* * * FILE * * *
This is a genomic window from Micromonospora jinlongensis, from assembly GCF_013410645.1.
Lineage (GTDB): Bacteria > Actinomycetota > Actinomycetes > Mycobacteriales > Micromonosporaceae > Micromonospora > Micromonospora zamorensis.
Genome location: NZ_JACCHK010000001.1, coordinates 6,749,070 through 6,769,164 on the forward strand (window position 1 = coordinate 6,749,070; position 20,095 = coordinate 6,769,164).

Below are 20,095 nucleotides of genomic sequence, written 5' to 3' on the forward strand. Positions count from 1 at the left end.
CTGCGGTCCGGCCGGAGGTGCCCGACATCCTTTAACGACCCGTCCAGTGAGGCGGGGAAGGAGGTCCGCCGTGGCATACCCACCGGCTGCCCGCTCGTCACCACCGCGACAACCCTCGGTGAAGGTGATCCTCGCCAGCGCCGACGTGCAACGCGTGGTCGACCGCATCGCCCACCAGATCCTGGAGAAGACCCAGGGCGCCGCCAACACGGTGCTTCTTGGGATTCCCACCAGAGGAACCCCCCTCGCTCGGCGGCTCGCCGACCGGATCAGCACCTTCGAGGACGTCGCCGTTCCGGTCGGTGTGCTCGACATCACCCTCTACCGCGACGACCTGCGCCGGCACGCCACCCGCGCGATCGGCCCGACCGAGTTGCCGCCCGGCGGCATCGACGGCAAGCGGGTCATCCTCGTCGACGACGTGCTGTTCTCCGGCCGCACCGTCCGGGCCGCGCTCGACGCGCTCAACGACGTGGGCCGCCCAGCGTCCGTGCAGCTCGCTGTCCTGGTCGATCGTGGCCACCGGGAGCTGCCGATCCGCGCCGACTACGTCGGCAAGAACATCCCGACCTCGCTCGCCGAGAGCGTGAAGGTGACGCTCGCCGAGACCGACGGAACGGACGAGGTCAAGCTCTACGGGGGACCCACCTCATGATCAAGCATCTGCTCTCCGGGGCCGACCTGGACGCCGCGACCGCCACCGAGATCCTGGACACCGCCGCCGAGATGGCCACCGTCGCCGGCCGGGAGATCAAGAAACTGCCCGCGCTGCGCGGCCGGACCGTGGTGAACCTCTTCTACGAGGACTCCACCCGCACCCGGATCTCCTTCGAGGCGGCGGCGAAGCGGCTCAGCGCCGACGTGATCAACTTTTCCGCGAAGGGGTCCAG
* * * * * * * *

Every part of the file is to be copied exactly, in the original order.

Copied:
This is a genomic window from Micromonospora jinlongensis, from assembly GCF_013410645.1.
Lineage (GTDB): Bacteria > Actinomycetota > Actinomycetes > Mycobacteriales > Micromonosporaceae > Micromonospora > Micromonospora zamorensis.
Genome location: NZ_JACCHK010000001.1, coordinates 6,749,070 through 6,769,164 on the forward strand (window position 1 = coordinate 6,749,070; position 20,095 = coordinate 6,769,164).

Below are 20,095 nucleotides of genomic sequence, written 5' to 3' on the forward strand. Positions count from 1 at the left end.
CTGCGGTCCGGCCGGAGGTGCCCGACATCCTTTAACGACCCGTCCAGTGAGGCGGGGAAGGAGGTCCGCCGTGGCATACCCACCGGCTGCCCGCTCGTCACCACCGCGACAACCCTCGGTGAAGGTGATCCTCGCCAGCGCCGACGTGCAACGCGTGGTCGACCGCATCGCCCACCAGATCCTGGAGAAGACCCAGGGCGCCGCCAACACGGTGCTTCTTGGGATTCCCACCAGAGGAACCCCCCTCGCTCGGCGGCTCGCCGACCGGATCAGCACCTTCGAGGACGTCGCCGTTCCGGTCGGTGTGCTCGACATCACCCTCTACCGCGACGACCTGCGCCGGCACGCCACCCGCGCGATCGGCCCGACCGAGTTGCCGCCCGGCGGCATCGACGGCAAGCGGGTCATCCTCGTCGACGACGTGCTGTTCTCCGGCCGCACCGTCCGGGCCGCGCTCGACGCGCTCAACGACGTGGGCCGCCCAGCGTCCGTGCAGCTCGCTGTCCTGGTCGATCGTGGCCACCGGGAGCTGCCGATCCGCGCCGACTACGTCGGCAAGAACATCCCGACCTCGCTCGCCGAGAGCGTGAAGGTGACGCTCGCCGAGACCGACGGAACGGACGAGGTCAAGCTCTACGGGGGACCCACCTCATGATCAAGCATCTGCTCTCCGGGGCCGACCTGGACGCCGCGACCGCCACCGAGATCCTGGACACCGCCGCCGAGATGGCCACCGTCGCCGGCCGGGAGATCAAGAAACTGCCCGCGCTGCGCGGCCGGACCGTGGTGAACCTCTTCTACGAGGACTCCACCCGCACCCGGATCTCCTTCGAGGCGGCGGCGAAGCGGCTCAGCGCCGACGTGATCAACTTTTCCGCGAAGGGGTCCAG